A unified approach would enable the Governors’ Forums to enhance collaboration, optimize resources, strengthen regional and national cohesion, address shared challenges more effectively, and promote economic growth and development. By working together, they can drive progress and prosperity for Nigeria.

For instance, the Northern Governors Forum has addressed security concerns and economic development, while the South-East Governors Forum has promoted regional economic initiatives. Similarly, the South-South Governors Forum has focused on regional development, and the South-West Governors Forum has emphasized regional integration. All these forums have demonstrated unity and cooperation on regional issues, fostering a sense of solidarity and shared purpose.

To overlook how these forums have also displayed fragmented agendas, reflecting the diverse interests and priorities of their respective regions is a no brainer. While the Northern Governors Forum has prioritized issues like Boko Haram insurgency and cattle rustling, the South-East Governors Forum is talking about economic development and infrastructure projects. The South-South Governors Forum’s emphasis is on environmental issues and resource control, whereas the South-West Governors Forum has prioritized security and social infrastructure and economic development with their DAWN Commission. The North East Governors have also gained a chunk of the nation’s commonwealth with the establishment of the North East Development Commission like their Niger Delta Development Commission. No wonder other sub-regions are pushing for Federal Government-funded agencies peculiar to their circumstances, too. The worrisome trend is for people to capitalize on crises to access the national treasury.

These forums have sometimes taken differing stances on national issues, revealing their fragmented nature. For example, the Northern Governors Forum has surreptitiously opposed the Southern Governors Forum’s call for restructuring, state police and VAT.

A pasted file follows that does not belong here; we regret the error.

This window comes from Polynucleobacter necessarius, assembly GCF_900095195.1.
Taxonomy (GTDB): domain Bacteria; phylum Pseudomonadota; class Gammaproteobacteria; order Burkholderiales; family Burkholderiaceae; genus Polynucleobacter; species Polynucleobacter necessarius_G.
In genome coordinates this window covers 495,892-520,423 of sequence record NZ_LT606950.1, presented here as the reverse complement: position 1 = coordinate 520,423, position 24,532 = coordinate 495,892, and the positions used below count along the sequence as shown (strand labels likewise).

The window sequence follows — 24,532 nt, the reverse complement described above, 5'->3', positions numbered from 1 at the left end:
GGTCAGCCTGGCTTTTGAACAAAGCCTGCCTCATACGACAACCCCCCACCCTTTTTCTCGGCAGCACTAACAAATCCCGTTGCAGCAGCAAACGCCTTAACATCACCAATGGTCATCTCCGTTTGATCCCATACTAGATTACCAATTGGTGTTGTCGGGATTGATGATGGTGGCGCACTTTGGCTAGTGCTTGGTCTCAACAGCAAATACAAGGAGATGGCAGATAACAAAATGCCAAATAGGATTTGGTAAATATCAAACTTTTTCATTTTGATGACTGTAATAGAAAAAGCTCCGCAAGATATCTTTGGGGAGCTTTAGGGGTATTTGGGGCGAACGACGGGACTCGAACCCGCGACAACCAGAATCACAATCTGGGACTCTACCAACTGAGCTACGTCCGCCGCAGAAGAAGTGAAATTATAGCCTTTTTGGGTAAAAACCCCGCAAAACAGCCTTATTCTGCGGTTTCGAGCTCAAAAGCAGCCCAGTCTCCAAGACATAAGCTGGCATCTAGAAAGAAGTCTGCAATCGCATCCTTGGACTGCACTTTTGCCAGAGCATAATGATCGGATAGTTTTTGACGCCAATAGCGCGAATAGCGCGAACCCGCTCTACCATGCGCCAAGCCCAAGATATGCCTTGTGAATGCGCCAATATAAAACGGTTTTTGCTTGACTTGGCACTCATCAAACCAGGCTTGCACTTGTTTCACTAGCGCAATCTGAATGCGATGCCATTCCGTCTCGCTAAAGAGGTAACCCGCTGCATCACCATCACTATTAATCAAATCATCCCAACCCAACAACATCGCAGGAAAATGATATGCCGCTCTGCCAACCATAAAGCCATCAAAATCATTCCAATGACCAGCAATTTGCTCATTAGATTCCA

One pivotal aspect of regional integration involves promoting zonal economic development initiatives. Encouraging economic cooperation and resource sharing among states within the same geopolitical zone allows for leveraging each region’s comparative advantages, creating a more robust and diversified economy.

Inter-state trade and investment play equally crucial roles. By promoting these exchanges, Nigeria can create new avenues for economic growth, job creation, and innovation.

Furthermore, investing in regional infrastructure—such as transportation networks, energy grids, and communication systems—is essential. These networks facilitate the seamless movement of goods, services, and ideas across our vast country. South West Governors are already contemplating a regional train network to bolster transportation of good and service and ease human movement.

Cultural exchange programmes, too, contribute significantly to regional integration. By fostering understanding and appreciation among Nigeria’s diverse ethnic and linguistic groups, we celebrate our rich heritage and promote national unity.

Lastly, regional security cooperation remains most crucial. Enhancing security collaboration and intelligence sharing among states enables us to address longstanding security challenges more effectively. The multifaceted benefits of regional integration within Nigeria include not only economic growth and development but also increased trade opportunities, improved infrastructure, and heightened security and stability.

Despite their commendable intentions, the Northern and Southern Governors’ forums have yet to fully unlock the potential of regional integration. Critical missing ingredients in their efforts are effective collaboration and trust, resulting in insufficient economic cooperation, strategic infrastructure development, cultural exchange, and a unified security approach. To address these limitations, the forums must cultivate genuine trust and cooperation, transcending political affiliations and regional biases.

Achieving this requires several strategic steps.

First, the forums should develop a unified economic agenda that actively promotes inter-regional trade and investment. By fostering economic ties, they can stimulate growth, create jobs, and alleviate poverty.

Second, strategic infrastructure investments are essential. Enhancing connectivity through well-planned infrastructure projects will improve transportation, energy distribution, and communication networks, ultimately enhancing citizens’ quality of life.

Third, cultural exchange programmes should celebrate Nigeria’s rich diversity while promoting understanding. By appreciating each other’s traditions, languages, and customs, citizens can forge stronger bonds and a shared sense of identity.